Elizabeth Branch Jackson, class of 1945

In Part 1 of this interview, Elizabeth Branch Jackson begins by talking about her high-achieving family. Educated at Harvard Dental School, her father was one of only two black dentists in Providence at that time. He was also active in the NAACP and a variety of community programs, pushing the same expectations he had for himself onto his daughter. Jackson discusses the inevitability of pursuing a Ph.D., her lack of choice in choosing Pembroke, and being a highly visible token among her classmates.

Helen Elizabeth Butts, class of 1928

In this interview, Helen Elizabeth Butts starts by discussing life at Pembroke College, the academic arena, Silver Bay (a Christian summer conference), higher-level science classes, post-graduate life, and the career/family dichotomy. She goes on to talk about her experience with Dean Margaret Shove Morriss, marriage ideals, and transition to computer usage. Butts finishes the interview by sharing her opinions on graduate school, housewives, and feminism.

Helen Julia Thayer, class of 1922

Helen Julia Thayer grew up in North Smithfield, Rhode Island.  She remembers Pembroke as a place of "gracious living," including maids to clean the dorm rooms.  The main pastime was dancing in the living room of Miller Hall to Jazz records.  Rebellious activities included smoking in one's closet, sleeping out on the fire escapes, and sneaking out to the drug store after hours for treats.  Prominent visitors to the Brown campus were figures of importance in World War I, and Helen's interest in music lead her to attend performances as often as she could in downtown Provide

Hilary Berger Ross, class of 1963

Hilary Berger Ross begins Part 1 of her 1988 interview by discussing her search for community at Pembroke College, and speaks about her experience as a city girl – a female day student who attended Pembroke but did not live on campus. She remembers Pembroke rules and studying women in Shakespeare. She explains that the birth of her first child galvanized her to feminism and specifically women’s health issues. For her, childbirth should be entirely in the hands of the woman who gives birth and her loved one.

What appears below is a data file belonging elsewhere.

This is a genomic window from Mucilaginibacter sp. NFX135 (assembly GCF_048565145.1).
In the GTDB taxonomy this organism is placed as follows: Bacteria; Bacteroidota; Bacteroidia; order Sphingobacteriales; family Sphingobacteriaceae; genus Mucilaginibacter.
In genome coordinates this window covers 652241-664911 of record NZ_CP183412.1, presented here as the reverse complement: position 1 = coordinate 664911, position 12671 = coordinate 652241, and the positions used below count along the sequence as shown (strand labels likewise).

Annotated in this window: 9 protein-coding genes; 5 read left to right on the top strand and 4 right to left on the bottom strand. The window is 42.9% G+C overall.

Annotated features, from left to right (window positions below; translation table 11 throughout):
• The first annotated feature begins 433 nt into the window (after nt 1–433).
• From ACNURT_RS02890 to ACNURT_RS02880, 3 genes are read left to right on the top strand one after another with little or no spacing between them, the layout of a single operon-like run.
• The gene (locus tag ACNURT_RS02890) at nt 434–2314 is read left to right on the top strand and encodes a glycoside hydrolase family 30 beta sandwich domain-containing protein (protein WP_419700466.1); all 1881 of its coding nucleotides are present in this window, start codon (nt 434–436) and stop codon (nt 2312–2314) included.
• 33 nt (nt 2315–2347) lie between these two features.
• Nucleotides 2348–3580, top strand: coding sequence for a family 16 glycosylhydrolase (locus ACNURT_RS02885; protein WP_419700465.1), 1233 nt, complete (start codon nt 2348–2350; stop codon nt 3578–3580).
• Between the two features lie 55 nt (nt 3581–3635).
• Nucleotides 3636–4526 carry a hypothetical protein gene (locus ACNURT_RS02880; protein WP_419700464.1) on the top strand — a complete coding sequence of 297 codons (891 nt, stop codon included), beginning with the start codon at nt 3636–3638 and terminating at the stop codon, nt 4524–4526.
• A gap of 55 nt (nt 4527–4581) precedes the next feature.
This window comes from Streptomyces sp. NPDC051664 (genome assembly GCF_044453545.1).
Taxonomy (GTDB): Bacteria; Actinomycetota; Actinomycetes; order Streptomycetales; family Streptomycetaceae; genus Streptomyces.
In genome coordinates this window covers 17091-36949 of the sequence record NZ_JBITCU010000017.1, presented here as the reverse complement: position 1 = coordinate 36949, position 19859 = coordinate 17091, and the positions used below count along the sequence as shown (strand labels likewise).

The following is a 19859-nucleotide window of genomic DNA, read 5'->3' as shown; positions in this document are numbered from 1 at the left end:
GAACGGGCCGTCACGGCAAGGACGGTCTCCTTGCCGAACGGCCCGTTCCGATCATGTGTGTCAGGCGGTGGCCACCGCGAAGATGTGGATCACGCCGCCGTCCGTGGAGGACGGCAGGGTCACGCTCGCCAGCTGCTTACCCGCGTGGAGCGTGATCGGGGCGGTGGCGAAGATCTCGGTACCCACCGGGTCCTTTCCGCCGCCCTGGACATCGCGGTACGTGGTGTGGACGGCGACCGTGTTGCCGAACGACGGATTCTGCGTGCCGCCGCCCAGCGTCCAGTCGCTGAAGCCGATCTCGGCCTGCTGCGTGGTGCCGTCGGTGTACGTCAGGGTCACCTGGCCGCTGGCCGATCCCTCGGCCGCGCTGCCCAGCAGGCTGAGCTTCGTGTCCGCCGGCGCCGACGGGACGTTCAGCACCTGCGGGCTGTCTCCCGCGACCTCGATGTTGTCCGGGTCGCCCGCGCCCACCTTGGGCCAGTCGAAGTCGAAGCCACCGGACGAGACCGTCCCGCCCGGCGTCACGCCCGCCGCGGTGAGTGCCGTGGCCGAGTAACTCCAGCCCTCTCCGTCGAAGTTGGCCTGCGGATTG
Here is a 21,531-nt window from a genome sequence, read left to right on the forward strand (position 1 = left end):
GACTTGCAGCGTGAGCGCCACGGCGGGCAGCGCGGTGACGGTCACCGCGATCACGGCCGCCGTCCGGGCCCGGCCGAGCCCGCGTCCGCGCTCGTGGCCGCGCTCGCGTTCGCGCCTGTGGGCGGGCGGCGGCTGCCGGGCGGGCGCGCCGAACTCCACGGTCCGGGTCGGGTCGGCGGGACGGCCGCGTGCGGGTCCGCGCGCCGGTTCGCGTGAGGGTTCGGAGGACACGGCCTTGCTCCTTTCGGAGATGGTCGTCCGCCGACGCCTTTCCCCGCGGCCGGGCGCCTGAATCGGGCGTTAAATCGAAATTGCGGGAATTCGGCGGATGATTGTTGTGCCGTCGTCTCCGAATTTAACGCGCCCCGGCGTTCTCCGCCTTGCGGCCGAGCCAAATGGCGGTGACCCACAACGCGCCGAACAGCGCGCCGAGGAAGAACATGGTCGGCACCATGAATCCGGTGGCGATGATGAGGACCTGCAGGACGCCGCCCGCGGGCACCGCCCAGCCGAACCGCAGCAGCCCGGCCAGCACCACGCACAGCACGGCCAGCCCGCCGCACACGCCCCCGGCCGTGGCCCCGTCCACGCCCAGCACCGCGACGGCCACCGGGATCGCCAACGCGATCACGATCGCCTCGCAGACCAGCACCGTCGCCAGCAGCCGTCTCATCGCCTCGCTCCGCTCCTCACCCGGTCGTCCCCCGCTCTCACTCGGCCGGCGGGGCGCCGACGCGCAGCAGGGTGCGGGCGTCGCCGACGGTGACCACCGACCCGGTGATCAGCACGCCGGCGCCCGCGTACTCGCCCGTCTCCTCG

Ingrid Ellen Winther, class of 1964

In this interview, Ingrid Ellen Winther begins by discussing her childhood and early education. She reflects on her memories of the first day at Pembroke College, her active social life, and her academics, pausing to note the lack of female role models at Pembroke. She felt that women were being educated to be good mothers and good wives, and while women felt that they could work and get a decent job, they were ultimately going to be married and be homemakers.

Lillian S. Berberian, class of 1957

This interview concentrates on Lillian S. Berberian's family life and her experiences as a city girl – a female day student who attended Pembroke College but did not live on campus, and she reminisces about life-long friendships with other city girls. She explains that her parents expected her to live at home while she attended Pembroke, and she describes her days on campus  as “an outsider.” 

Stavroula James Balomenos, class of 1953

In this interview, Stavroula James Balomenos begins by describing her childhood in Portland, Maine, which consisted of “home, school, and church.” She tells of her father’s strong belief in the value of a good education—something he didn’t have the opportunity to receive—instilling the message with all his children that “education was the doorway to a good life.” He refused to give his daughters a dowry but rather chose to pay for their educations.

Sylvia Rosen, class of 1955

In Part 1 of this interview, Sylvia Rosen reflects on her freshman year at Pembroke College, the dormitories, dating, and meeting her husband.

In Part 2, she expands on the “thrilling” academic atmosphere at Pembroke, as well as her experience as one of the few Jewish students on campus.